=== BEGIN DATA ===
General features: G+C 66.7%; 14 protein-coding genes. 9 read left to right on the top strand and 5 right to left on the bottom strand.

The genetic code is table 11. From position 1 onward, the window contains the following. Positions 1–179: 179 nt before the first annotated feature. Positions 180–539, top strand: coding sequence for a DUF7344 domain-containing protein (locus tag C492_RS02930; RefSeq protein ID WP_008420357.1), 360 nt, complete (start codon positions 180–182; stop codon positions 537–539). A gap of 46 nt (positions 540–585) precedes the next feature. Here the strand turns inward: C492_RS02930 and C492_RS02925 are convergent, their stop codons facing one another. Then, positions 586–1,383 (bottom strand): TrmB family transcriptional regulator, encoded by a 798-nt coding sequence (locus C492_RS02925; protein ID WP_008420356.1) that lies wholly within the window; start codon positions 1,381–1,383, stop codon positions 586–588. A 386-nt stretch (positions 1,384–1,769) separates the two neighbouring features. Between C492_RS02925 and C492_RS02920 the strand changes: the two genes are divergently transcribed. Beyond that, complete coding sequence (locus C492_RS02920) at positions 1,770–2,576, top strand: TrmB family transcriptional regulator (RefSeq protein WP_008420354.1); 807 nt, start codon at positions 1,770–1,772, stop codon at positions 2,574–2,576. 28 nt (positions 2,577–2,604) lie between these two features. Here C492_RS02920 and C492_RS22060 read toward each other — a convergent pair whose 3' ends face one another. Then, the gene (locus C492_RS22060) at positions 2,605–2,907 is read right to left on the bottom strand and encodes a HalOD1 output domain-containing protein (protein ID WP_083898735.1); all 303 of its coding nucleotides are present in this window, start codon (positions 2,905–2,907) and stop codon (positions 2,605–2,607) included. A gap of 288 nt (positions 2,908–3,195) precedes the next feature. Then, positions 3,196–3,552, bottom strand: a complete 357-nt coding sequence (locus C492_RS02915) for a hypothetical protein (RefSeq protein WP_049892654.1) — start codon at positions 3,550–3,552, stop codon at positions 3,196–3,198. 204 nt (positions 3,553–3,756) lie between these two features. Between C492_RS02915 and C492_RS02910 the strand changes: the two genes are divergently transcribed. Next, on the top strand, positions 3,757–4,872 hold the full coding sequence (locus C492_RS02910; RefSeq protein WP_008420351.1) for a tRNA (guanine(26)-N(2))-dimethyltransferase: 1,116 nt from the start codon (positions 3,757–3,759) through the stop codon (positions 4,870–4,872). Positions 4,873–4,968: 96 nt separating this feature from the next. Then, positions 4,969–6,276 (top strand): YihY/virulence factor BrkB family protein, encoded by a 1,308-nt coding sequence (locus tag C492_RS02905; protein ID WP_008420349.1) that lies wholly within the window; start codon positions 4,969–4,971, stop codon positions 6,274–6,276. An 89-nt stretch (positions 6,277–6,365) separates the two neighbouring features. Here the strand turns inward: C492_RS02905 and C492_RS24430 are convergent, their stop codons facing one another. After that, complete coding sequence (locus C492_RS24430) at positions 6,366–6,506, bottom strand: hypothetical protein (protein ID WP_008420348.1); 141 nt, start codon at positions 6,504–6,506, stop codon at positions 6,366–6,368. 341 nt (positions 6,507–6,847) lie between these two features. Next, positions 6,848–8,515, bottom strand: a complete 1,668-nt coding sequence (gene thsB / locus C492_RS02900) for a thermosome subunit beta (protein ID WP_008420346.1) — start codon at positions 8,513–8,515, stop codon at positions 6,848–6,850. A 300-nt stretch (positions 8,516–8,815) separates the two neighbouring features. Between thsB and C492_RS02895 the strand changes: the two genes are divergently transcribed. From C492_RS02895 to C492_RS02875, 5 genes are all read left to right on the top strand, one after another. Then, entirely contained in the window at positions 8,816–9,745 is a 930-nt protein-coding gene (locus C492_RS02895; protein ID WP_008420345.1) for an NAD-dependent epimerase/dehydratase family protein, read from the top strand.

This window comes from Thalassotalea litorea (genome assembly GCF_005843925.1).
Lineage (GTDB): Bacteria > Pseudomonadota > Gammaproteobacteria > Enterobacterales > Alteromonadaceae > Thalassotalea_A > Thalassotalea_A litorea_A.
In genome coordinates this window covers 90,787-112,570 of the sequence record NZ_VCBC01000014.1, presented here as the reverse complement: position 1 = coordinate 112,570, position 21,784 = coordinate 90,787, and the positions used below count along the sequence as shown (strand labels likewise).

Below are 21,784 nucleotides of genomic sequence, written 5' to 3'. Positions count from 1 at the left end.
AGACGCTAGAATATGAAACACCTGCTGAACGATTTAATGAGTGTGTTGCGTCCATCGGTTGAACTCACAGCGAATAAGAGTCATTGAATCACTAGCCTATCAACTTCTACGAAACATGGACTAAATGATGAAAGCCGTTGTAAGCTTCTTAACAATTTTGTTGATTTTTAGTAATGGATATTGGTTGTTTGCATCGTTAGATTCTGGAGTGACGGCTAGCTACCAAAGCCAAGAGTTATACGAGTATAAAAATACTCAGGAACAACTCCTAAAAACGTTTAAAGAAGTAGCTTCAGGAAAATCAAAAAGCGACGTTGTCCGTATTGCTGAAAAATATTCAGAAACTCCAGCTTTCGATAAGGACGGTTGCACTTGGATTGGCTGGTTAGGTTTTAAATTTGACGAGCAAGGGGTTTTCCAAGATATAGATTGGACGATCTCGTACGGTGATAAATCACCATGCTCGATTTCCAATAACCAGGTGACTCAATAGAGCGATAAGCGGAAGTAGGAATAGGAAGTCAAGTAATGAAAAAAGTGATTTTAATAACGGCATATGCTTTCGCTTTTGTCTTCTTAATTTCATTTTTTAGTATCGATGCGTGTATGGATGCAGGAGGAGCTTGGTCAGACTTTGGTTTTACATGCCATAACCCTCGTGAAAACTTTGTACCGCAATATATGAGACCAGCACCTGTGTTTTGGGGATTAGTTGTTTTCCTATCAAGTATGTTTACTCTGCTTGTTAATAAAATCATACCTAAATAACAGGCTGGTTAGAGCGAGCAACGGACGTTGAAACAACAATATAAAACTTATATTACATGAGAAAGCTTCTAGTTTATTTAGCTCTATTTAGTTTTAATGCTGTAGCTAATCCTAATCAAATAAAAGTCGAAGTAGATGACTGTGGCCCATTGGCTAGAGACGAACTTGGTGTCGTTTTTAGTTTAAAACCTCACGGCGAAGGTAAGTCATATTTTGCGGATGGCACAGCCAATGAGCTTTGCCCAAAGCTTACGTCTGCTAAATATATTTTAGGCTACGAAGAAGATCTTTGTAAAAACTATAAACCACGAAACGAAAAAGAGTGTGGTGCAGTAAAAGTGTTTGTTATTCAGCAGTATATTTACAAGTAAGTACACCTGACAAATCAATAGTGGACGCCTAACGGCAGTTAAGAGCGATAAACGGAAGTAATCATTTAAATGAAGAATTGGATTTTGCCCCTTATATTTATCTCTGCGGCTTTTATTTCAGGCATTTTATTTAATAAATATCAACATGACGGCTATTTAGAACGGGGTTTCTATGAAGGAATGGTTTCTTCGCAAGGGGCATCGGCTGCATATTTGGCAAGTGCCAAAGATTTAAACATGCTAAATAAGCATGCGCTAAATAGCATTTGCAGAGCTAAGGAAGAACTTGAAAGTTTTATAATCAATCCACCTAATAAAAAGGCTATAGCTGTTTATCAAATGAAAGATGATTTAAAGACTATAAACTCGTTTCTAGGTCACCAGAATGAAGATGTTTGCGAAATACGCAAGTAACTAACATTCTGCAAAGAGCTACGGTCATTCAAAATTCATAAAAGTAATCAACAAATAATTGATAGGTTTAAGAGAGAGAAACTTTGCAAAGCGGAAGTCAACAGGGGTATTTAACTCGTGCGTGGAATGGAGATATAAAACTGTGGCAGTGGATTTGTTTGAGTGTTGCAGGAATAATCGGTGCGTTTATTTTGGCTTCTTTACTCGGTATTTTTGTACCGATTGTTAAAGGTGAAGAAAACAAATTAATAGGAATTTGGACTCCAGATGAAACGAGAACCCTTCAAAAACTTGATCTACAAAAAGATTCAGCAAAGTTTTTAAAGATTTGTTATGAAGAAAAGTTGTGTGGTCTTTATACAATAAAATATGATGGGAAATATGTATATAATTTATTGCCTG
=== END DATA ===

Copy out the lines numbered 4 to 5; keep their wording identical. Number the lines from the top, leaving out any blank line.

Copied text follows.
Lineage (GTDB): Bacteria > Pseudomonadota > Gammaproteobacteria > Enterobacterales > Alteromonadaceae > Thalassotalea_A > Thalassotalea_A litorea_A.
In genome coordinates this window covers 90,787-112,570 of the sequence record NZ_VCBC01000014.1, presented here as the reverse complement: position 1 = coordinate 112,570, position 21,784 = coordinate 90,787, and the positions used below count along the sequence as shown (strand labels likewise).